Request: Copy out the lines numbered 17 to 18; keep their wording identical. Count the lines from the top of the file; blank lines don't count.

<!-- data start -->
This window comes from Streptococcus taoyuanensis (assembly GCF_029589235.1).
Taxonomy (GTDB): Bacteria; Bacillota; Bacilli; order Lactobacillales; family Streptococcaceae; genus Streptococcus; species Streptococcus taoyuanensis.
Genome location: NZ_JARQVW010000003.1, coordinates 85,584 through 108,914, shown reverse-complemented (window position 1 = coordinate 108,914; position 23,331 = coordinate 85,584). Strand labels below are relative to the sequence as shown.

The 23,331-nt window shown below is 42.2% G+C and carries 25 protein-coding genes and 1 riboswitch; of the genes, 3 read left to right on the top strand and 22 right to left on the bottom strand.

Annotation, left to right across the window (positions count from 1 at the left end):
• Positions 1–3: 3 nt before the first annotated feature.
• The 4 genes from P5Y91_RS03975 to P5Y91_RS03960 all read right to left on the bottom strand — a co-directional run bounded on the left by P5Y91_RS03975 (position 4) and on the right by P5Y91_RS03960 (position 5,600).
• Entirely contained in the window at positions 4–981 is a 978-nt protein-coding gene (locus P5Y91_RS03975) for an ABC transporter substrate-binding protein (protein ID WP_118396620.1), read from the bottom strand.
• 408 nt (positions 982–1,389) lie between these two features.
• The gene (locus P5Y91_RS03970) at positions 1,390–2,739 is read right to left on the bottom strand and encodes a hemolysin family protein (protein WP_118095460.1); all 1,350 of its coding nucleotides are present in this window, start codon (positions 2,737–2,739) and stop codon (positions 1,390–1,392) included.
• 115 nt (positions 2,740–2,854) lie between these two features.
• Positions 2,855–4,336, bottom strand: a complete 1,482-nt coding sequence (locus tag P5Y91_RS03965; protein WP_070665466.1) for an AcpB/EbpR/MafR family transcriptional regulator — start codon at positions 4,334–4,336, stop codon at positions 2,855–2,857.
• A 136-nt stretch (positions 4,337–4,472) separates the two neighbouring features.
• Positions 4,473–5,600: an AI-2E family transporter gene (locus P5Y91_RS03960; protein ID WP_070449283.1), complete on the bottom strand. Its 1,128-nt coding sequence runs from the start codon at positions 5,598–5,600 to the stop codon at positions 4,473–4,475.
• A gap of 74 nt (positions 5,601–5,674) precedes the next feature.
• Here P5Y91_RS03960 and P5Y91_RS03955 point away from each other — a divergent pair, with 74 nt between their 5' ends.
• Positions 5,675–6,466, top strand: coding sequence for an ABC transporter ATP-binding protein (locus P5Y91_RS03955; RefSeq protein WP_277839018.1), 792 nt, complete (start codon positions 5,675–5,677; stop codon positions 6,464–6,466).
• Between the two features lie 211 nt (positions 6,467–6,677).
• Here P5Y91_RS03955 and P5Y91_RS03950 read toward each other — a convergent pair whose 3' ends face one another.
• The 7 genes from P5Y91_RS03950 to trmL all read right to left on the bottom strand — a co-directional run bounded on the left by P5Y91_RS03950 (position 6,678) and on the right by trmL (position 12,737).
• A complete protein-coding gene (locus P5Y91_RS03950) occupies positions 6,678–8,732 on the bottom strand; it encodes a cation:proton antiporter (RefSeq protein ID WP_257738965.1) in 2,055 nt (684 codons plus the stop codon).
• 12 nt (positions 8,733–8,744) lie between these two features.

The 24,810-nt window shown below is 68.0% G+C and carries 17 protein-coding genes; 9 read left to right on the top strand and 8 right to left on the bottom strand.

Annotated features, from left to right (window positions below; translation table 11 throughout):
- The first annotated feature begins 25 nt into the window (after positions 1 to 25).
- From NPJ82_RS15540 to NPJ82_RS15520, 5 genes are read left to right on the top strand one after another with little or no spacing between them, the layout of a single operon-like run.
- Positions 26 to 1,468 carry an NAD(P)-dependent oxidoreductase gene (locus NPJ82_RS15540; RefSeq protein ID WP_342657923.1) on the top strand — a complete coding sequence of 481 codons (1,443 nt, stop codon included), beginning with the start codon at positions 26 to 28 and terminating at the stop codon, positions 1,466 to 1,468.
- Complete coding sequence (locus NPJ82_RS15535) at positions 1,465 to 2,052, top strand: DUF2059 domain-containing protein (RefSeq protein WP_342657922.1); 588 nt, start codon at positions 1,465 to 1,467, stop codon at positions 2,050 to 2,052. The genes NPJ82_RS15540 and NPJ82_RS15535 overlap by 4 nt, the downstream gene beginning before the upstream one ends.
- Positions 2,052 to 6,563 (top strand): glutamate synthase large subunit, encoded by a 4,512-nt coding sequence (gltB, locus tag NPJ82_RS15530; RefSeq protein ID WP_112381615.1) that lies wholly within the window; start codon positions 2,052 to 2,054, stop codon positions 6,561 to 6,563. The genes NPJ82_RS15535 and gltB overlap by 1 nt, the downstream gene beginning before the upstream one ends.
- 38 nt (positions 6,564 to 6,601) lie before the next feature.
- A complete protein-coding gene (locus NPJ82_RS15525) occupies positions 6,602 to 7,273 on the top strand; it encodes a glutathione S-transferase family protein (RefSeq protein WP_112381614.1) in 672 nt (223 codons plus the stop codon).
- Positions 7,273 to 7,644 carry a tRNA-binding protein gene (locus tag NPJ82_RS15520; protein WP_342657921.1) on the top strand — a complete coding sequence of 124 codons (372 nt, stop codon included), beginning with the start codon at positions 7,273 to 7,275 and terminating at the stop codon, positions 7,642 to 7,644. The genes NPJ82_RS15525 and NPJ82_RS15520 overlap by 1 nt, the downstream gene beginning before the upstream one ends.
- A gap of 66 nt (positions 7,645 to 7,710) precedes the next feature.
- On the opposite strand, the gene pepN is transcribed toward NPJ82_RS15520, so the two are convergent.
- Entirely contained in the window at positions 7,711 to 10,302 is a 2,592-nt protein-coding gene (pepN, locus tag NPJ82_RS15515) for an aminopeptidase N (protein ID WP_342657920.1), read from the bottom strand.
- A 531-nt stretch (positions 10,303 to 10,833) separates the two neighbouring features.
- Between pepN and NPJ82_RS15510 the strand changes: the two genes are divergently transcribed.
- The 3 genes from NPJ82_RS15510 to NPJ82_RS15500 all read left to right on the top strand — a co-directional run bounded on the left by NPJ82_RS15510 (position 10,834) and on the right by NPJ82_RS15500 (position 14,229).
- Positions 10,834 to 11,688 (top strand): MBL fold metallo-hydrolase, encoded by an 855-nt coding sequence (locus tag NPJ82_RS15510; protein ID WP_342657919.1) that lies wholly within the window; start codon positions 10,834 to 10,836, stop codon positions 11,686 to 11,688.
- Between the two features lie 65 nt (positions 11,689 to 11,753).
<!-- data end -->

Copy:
• Positions 5,675–6,466, top strand: coding sequence for an ABC transporter ATP-binding protein (locus P5Y91_RS03955; RefSeq protein WP_277839018.1), 792 nt, complete (start codon positions 5,675–5,677; stop codon positions 6,464–6,466).
• Between the two features lie 211 nt (positions 6,467–6,677).